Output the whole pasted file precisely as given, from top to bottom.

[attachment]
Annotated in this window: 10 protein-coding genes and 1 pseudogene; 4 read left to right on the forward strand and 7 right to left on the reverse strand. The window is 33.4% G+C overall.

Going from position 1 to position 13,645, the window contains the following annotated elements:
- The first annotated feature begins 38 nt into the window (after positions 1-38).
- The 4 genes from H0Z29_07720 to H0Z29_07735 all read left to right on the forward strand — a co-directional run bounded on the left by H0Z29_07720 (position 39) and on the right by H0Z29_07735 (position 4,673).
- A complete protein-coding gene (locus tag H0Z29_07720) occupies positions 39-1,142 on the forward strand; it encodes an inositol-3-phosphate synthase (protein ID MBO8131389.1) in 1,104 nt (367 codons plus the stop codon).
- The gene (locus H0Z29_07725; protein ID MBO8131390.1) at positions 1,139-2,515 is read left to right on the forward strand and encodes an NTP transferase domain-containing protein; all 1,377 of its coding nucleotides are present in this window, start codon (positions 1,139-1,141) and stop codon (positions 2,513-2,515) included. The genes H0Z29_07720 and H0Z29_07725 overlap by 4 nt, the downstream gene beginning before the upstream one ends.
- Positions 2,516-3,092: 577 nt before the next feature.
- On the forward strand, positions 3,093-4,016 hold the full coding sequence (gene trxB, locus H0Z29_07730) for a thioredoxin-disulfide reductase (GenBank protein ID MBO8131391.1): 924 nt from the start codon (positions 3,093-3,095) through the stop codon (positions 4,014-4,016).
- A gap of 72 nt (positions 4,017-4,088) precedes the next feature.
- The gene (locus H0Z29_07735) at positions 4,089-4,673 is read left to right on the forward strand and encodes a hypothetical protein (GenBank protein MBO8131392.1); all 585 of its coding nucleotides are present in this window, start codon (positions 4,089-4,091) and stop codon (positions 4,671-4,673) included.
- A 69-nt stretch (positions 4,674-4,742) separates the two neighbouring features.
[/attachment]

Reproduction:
Annotated in this window: 10 protein-coding genes and 1 pseudogene; 4 read left to right on the forward strand and 7 right to left on the reverse strand. The window is 33.4% G+C overall.

Going from position 1 to position 13,645, the window contains the following annotated elements:
- The first annotated feature begins 38 nt into the window (after positions 1-38).
- The 4 genes from H0Z29_07720 to H0Z29_07735 all read left to right on the forward strand — a co-directional run bounded on the left by H0Z29_07720 (position 39) and on the right by H0Z29_07735 (position 4,673).
- A complete protein-coding gene (locus tag H0Z29_07720) occupies positions 39-1,142 on the forward strand; it encodes an inositol-3-phosphate synthase (protein ID MBO8131389.1) in 1,104 nt (367 codons plus the stop codon).
- The gene (locus H0Z29_07725; protein ID MBO8131390.1) at positions 1,139-2,515 is read left to right on the forward strand and encodes an NTP transferase domain-containing protein; all 1,377 of its coding nucleotides are present in this window, start codon (positions 1,139-1,141) and stop codon (positions 2,513-2,515) included. The genes H0Z29_07720 and H0Z29_07725 overlap by 4 nt, the downstream gene beginning before the upstream one ends.
- Positions 2,516-3,092: 577 nt before the next feature.
- On the forward strand, positions 3,093-4,016 hold the full coding sequence (gene trxB, locus H0Z29_07730) for a thioredoxin-disulfide reductase (GenBank protein ID MBO8131391.1): 924 nt from the start codon (positions 3,093-3,095) through the stop codon (positions 4,014-4,016).
- A gap of 72 nt (positions 4,017-4,088) precedes the next feature.
- The gene (locus H0Z29_07735) at positions 4,089-4,673 is read left to right on the forward strand and encodes a hypothetical protein (GenBank protein MBO8131392.1); all 585 of its coding nucleotides are present in this window, start codon (positions 4,089-4,091) and stop codon (positions 4,671-4,673) included.
- A 69-nt stretch (positions 4,674-4,742) separates the two neighbouring features.